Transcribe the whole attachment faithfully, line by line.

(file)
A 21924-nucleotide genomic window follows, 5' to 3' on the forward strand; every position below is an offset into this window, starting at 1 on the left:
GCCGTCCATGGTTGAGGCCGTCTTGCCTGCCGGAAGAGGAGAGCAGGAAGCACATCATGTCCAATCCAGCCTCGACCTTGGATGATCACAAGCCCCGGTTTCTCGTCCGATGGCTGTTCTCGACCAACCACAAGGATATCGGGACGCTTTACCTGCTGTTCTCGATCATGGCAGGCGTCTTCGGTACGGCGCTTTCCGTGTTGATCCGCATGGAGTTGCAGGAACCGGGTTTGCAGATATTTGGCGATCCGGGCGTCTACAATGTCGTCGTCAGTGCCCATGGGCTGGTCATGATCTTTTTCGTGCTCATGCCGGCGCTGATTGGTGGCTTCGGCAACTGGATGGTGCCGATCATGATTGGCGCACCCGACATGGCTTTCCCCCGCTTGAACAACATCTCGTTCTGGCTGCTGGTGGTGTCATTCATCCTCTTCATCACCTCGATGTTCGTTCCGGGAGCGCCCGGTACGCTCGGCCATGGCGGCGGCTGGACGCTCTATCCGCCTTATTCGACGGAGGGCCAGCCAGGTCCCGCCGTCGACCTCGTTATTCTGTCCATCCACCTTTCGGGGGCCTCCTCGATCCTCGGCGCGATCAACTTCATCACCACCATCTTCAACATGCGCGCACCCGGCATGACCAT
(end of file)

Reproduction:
A 21924-nucleotide genomic window follows, 5' to 3' on the forward strand; every position below is an offset into this window, starting at 1 on the left:
GCCGTCCATGGTTGAGGCCGTCTTGCCTGCCGGAAGAGGAGAGCAGGAAGCACATCATGTCCAATCCAGCCTCGACCTTGGATGATCACAAGCCCCGGTTTCTCGTCCGATGGCTGTTCTCGACCAACCACAAGGATATCGGGACGCTTTACCTGCTGTTCTCGATCATGGCAGGCGTCTTCGGTACGGCGCTTTCCGTGTTGATCCGCATGGAGTTGCAGGAACCGGGTTTGCAGATATTTGGCGATCCGGGCGTCTACAATGTCGTCGTCAGTGCCCATGGGCTGGTCATGATCTTTTTCGTGCTCATGCCGGCGCTGATTGGTGGCTTCGGCAACTGGATGGTGCCGATCATGATTGGCGCACCCGACATGGCTTTCCCCCGCTTGAACAACATCTCGTTCTGGCTGCTGGTGGTGTCATTCATCCTCTTCATCACCTCGATGTTCGTTCCGGGAGCGCCCGGTACGCTCGGCCATGGCGGCGGCTGGACGCTCTATCCGCCTTATTCGACGGAGGGCCAGCCAGGTCCCGCCGTCGACCTCGTTATTCTGTCCATCCACCTTTCGGGGGCCTCCTCGATCCTCGGCGCGATCAACTTCATCACCACCATCTTCAACATGCGCGCACCCGGCATGACCAT